BEND, Ore. (AP) — A bulge near the prominent Cascade Range volcano known as South Sister has nearly stopped growing, scientists say.
The uplift was spotted more than a decade ago and led scientists to wonder if volcanic activity was ahead, The Bulletin newspaper of Bend reports. But they now say an eruption is unlikely.
Such bulges are common around volcanoes, and most stop growing after a few years, scientists said.
The U.S. Geological Survey says the South Sister uplift probably started in late 1997, pushed by magma pooling four miles below the surface. The ground has risen about 9 inches in all. The bulge is about 10 miles in diameter.
Early on, it rose about an inch or two per year. Now, it's moving up at about 3?10 of an inch per year.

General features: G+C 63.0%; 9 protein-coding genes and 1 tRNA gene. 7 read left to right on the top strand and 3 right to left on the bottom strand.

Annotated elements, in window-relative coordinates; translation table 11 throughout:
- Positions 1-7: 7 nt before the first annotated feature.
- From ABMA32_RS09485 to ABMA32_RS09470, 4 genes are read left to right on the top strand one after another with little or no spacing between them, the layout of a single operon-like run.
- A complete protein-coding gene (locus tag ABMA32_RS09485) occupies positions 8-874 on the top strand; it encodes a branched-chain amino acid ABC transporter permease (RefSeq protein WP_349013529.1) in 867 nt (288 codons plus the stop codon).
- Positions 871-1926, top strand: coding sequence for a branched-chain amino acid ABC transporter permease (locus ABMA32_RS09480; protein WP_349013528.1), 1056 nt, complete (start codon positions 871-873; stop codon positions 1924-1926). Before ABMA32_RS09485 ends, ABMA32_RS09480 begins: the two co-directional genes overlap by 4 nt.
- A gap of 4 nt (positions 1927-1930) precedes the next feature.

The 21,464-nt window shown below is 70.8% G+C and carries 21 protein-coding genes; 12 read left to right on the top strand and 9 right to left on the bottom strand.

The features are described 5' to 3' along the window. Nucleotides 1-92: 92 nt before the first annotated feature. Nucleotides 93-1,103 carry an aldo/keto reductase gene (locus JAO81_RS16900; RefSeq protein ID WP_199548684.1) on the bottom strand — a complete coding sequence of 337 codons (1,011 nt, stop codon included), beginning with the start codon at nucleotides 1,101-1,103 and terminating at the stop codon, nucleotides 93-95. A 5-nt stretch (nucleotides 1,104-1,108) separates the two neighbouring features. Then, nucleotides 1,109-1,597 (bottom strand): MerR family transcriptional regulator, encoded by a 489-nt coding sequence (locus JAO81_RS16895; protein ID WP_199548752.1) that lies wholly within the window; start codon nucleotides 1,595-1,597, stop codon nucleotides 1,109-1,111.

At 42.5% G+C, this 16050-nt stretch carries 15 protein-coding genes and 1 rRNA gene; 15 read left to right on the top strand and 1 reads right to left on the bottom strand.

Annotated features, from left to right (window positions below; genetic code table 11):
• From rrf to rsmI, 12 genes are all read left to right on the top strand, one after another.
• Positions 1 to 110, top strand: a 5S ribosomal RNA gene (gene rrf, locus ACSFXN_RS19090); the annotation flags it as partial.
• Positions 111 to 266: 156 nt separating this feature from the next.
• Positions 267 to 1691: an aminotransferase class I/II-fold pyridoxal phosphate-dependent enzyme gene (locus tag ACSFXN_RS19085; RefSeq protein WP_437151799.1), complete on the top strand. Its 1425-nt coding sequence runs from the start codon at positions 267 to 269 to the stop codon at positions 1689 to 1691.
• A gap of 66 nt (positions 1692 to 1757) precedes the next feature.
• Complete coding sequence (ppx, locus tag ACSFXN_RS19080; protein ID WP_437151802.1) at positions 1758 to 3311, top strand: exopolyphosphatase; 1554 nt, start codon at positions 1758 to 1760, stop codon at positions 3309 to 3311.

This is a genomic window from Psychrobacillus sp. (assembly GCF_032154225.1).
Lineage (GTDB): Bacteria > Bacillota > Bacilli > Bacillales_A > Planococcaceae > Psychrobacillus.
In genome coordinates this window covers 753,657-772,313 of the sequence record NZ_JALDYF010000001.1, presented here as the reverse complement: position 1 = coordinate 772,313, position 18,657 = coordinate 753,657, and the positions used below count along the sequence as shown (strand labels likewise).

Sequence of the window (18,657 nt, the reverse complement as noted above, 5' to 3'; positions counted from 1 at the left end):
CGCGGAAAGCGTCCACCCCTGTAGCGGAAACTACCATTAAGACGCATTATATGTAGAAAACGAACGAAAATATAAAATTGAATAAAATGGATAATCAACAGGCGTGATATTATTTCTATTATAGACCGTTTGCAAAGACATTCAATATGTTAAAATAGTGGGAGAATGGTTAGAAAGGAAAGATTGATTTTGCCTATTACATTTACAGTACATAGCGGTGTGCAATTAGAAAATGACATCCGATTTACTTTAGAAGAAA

"The rate now is low enough now that it is almost undetectable," said Dan Dzurisin, a research geologist with the U.S. Geological Survey at the Cascade Volcano Observatory in Vancouver, Wash.
A federal scientist studying satellite radar images noticed the bulge in 2000. The Geological Survey set up an array of sensors tied into the Global Positioning System and collected years' worth of data. The data shows the diminishing growth.
"We know now, in hindsight, that the rate has been declining since the very beginning," Dzurisin said.
South Sister rises 10,358 feet. Scientists consider it an active volcano and say it last erupted 2,000 years ago.
The heart of the bulge is about three miles west of South Sister and actually closer to a lesser-known peak, The Husband, whose summit is 7,524 feet.
The bulge isn't evident to people on the ground.
"It is a very, very subtle, very, very broad uplift of the surface," Dzurisin said.
Information from: The Bulletin
Copyright 2013 The Associated Press.